This two-day conference aims at contributing to ‘the economy vs. the environment’ debates by asking the following questions. (a) What explains the divergence or disengagement among scientific positions on economic growth? (b) How should they be reconciled or otherwise managed to provide actionable policy recommendations for sustainability?

The conference provides a venue for scholars from different schools of economics, mainstream or otherwise, to present their methodological approaches and reflect on them with scholars from different traditions. This cross disciplinary discussion should serve as a steppingstone towards a more inclusive and integrated theory of economic growth or its alternatives. The aim is to produce a clearer picture of the current research landscape around the topic, and to instigate the process of identifying and, ultimately, bridging the gaps between the different methodological schools and approaches.  

We also welcome research from methodologists and philosophers reflecting on the issue of growth, as well as research on management of pluralistic and divergent thought collectives, the proper role of values in economic research, and on enhancing integration between approaches and schools. Questions we are interested in include but not limited to: 

-   Methodological reflections from practitioners

-   What exactly are research goals and questions guiding different approaches to economic growth?

-   Why do researchers disagree about the empirical evidence on the limits to growth (e.g. planetary boundaries, data on decoupling)?

-   What are the theoretical, empirical, and methodological disagreements, underlying the debate?

-   Methodological and philosophical analysis

-   Do differences in methods correlate with differences in conclusions (e.g. systems dynamics models to derive degrowth, equilibrium analysis to promote growth)?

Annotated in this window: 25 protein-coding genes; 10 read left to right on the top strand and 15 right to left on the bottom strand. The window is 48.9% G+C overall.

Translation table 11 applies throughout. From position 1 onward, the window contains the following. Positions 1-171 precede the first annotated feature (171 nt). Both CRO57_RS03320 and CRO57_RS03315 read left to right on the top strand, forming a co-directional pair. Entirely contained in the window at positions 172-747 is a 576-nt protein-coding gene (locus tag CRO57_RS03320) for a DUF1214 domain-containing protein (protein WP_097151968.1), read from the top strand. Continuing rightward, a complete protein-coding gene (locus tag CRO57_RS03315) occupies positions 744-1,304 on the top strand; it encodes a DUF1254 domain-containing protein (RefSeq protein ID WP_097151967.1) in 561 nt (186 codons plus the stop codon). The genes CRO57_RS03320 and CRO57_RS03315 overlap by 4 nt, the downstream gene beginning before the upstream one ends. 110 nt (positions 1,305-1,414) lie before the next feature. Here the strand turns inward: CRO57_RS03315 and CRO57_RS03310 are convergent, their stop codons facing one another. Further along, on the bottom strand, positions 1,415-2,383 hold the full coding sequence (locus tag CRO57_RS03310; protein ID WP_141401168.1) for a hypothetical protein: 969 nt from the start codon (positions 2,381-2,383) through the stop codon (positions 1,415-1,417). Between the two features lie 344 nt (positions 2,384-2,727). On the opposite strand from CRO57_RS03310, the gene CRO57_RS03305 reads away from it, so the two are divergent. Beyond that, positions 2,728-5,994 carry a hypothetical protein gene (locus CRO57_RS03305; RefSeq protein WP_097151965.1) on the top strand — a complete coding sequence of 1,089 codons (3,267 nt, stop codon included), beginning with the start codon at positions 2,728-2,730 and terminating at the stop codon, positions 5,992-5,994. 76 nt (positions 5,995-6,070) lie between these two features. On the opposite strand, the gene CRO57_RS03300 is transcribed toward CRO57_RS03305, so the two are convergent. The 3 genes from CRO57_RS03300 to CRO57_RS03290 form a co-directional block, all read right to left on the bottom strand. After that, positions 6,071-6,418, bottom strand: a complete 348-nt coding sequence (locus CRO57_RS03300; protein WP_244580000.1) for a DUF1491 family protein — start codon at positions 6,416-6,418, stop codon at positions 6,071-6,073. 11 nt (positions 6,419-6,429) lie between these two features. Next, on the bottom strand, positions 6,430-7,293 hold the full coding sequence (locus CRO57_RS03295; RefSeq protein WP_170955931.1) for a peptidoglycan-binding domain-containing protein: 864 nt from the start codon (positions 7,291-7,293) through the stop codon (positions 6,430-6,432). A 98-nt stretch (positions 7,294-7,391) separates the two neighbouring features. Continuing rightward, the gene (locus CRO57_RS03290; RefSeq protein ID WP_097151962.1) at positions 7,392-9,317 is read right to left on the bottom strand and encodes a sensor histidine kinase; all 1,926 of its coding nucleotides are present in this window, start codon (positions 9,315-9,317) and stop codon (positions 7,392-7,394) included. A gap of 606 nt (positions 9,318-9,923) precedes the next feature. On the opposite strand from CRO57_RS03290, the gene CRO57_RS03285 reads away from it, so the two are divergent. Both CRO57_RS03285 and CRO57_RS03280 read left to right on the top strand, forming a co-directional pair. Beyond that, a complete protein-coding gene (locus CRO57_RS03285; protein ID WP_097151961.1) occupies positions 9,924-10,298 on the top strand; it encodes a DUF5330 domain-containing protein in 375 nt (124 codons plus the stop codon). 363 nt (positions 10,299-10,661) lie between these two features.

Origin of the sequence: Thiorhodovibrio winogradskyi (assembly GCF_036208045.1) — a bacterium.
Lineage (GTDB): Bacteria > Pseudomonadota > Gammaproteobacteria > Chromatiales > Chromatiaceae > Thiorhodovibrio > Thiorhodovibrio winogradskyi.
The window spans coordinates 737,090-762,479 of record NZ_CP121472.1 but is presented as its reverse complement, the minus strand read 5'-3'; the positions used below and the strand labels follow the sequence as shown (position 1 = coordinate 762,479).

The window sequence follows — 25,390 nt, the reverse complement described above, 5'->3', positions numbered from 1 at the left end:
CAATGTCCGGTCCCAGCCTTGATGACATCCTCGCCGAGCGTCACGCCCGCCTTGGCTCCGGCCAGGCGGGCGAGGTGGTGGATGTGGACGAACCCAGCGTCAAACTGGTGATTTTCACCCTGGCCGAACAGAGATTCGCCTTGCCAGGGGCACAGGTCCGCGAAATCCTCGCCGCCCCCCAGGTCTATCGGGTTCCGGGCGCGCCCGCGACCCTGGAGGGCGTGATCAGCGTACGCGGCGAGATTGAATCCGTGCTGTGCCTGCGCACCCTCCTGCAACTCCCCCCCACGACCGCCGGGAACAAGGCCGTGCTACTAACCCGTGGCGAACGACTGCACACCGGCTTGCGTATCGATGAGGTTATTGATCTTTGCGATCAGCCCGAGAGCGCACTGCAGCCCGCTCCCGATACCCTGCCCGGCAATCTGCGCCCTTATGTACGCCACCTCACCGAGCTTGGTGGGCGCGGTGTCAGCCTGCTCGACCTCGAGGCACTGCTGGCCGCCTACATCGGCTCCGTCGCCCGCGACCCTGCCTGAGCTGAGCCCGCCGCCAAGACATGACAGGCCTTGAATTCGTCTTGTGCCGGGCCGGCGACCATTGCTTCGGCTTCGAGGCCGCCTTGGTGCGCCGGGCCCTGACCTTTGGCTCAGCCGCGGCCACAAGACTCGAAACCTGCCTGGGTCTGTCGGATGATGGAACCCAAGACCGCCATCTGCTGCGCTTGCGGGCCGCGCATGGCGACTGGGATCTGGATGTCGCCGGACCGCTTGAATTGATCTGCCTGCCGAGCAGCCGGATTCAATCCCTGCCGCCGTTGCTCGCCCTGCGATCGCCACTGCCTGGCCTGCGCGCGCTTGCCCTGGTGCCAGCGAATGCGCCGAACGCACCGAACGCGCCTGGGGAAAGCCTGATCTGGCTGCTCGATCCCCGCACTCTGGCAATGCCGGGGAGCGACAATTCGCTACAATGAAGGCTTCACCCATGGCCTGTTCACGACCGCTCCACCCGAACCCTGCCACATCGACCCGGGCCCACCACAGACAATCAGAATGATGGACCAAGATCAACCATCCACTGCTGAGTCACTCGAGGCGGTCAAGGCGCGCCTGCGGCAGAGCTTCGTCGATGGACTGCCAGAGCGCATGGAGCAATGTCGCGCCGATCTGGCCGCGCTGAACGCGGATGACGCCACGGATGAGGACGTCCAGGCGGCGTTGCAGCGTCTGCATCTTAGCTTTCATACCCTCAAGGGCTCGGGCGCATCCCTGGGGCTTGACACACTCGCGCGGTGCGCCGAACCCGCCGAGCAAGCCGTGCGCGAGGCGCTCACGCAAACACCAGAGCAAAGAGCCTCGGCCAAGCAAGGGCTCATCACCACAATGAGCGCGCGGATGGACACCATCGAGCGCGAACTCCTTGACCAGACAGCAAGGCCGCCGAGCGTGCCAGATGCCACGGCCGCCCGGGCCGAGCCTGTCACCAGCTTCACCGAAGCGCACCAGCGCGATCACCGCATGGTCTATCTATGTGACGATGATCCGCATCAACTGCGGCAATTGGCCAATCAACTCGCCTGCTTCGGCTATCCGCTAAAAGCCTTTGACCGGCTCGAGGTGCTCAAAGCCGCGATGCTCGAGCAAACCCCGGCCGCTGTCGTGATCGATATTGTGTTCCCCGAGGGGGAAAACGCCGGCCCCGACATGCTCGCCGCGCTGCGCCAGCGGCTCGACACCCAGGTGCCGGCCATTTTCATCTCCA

-   Are the disagreements genuine or do researchers simply talk past each other (e.g. addressing different research questions)?

-   How do facts and values enter into the debates on economic growth?

-   Social epistemological/institutional/policy-oriented analysis

-   How should a divergent and pluralistic science be managed?

-   What are growth-related value assumptions underlying the institutions of scientific research (e.g. competitive grants, innovation policy)?

-   How individual behavior, descision making, or freedom in interactions with institutions matter for the (de)growth ambitions?

-   How should the divergent scientific positions form and inform actionable sustainability policy?

In addition to papers addressing specific questions, papers that give a comparative historical and methodological overview of the approaches to growth and de-growth are also welcome.

We kindly invite you to submit an abstract (max. 400 words) of your presentation by 1. April 2023. to [email protected]

This project has recieved funding from the European Union's Horizon 2020 Research and Innovation programme under Grant Agreement No 952574.

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Custom tags:

#philosophy of economics, #economic growth, #degrowth, #sustainability